The collector Florence Barron commissioned Warhol to produce his first self-portrait in late 1963 (see lot 22). The source of this particular Self-Portrait was the first exposure taken from a strip of photobooth images and shows Warhol undoing his tie with his right hand. While other screens from the series depict Warhol craning his neck first to the left, and then to the right, the image used for this screen has Warhol looking straight at the lens, engaging the viewer with a confrontational gaze. Warhol painted this Self-Portrait at a time when he was cementing his reputation at the center of the New York art world. He had already re-written the established rules of art with his series of Campbell's Soup Cans and celebrity portraits of Marilyn Monroe, Elizabeth Taylor and Elvis, giving birth to the Pop Art movement. When it came to producing his own portrait, Warhol decided against using hand drawn illustrations or pre-existing photographs as he had done previously, and instead ventured into one of the numerous photobooths that lined the seedy districts around New York's Times Square. Now, he created the object himself, and the leveling power of the photo-booth was like reverse magic, taking a glamorous subject or sitter and presenting them in a common, everyday, 25-cents-a-strip way. Warhol was especially interested in this equality bestowed upon the world, upon consumers, and by blowing these images up and presenting them as ardent monochromes, Warhol made them sing with contemporary life and energy. They embrace the aesthetic and mood of the 1960s, not just in the artist's look on the canvas, but also in the picture's own vibrancy.

This work marks Warhol's first foray into self-portraiture, which opened up a completely new avenue of potential for the artist. The genre has long provided artists, from Durer to Picasso and Bacon, with one of the most personal forms of self-expression. Warhol had already shown his fascination with the idea of representation through his uniquely conceived images of American consumerism and popular culture. Self-Portrait gave him the opportunity to use the reductive visual iconography he had developed with his earlier celebrity portraits, on himself. Warhol enjoyed, on the most aesthetic and superficial level, the "editing" he could perform on his own features to ensure the quality of the finished result, of the face to be committed to posterity: "When I did my self-portrait, I left all the pimples out because you always should. Pimples are a temporary condition and don't have anything to do with what you really look like. Always omit the blemishes - they're not part of the good picture you want" (A. Warhol, The Philosophy of Andy Warhol: From A to B and back again, San Diego, New York & London, 1977, p. 62).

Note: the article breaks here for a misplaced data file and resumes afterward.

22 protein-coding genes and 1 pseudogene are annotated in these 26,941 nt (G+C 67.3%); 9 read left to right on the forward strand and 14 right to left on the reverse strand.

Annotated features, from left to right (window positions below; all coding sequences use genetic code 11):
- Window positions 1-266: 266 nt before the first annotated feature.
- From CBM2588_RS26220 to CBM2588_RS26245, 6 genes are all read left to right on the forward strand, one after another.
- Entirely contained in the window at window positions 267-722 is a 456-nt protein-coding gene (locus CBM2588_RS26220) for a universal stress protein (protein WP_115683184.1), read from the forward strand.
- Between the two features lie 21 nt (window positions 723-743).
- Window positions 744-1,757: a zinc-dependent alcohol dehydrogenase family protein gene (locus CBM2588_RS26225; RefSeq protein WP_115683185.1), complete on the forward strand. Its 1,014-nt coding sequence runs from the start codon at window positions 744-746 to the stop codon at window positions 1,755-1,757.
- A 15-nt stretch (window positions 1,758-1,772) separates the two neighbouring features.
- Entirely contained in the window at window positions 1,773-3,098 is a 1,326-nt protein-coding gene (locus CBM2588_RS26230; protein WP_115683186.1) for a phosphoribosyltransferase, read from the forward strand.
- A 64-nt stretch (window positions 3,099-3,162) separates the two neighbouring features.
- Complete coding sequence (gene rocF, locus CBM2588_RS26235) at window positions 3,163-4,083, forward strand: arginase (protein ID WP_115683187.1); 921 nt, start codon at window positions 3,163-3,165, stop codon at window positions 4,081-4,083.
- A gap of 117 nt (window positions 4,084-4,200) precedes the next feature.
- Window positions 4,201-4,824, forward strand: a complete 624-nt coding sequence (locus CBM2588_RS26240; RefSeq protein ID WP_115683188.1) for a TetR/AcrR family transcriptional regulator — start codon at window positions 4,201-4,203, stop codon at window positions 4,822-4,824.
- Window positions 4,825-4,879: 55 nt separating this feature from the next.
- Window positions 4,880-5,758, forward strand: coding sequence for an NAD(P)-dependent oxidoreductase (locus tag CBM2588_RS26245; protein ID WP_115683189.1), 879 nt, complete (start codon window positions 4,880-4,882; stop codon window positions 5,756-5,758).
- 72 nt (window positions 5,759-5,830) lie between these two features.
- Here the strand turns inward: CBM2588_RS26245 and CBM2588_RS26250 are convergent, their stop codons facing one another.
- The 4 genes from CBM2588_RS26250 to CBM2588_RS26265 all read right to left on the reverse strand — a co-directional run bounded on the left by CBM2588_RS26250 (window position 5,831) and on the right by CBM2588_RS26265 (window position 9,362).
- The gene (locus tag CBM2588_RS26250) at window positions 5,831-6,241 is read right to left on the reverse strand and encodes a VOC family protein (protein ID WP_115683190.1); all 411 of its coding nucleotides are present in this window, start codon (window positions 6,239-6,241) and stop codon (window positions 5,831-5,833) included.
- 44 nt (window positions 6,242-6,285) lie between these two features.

Although Warhol was fast becoming the center of the art world, he was also a notoriously shy and socially awkward man and his Self-Portrait gave him the opportunity to adopt the persona of the man he wanted to become. Wearing shades and looking phlegmatic, Warhol presents himself as an archetypal combination of 1960s film star and underworld detective. By adopting this persona, he is controlling how much of the true Warhol he will allow the public to see. Warhol decided to dictate how much of himself to reveal, this very choice reflecting an integral part of his personality. He desired to remain discreet and at a distance, to avoid exposing himself too much too publicly. In capturing, albeit glamorously, this sense of shyness, Self-Portrait belies his often quoted statement that "If you want to know all about Andy Warhol, just look at the surface of my paintings and film and me, there I am. There's nothing behind it" (A. Warhol, quoted in K. Honnef, Andy Warhol, 2000, p. 45).

Warhol's painted his first self-portraits in 1963 and 1964 just as he was starting to emerge, blinking, into the full glare of the art world. The critical response to the showing of his Campbell's Soup Cans at the Ferus Gallery in Los Angles had propelled him into the public spotlight. This portrait of Warhol hints at the uncertainty he felt about his own position. Shielded by his sunglasses, his raincoat collar upturned, it epitomizes his boldness, tempered with youthful uncertainty. This picture hints at his own consciousness of his position as an artist, and a scandalous one at that. At the beginning of his momentous career, Self-Portrait astutely illustrates the enigma that was Andy Warhol.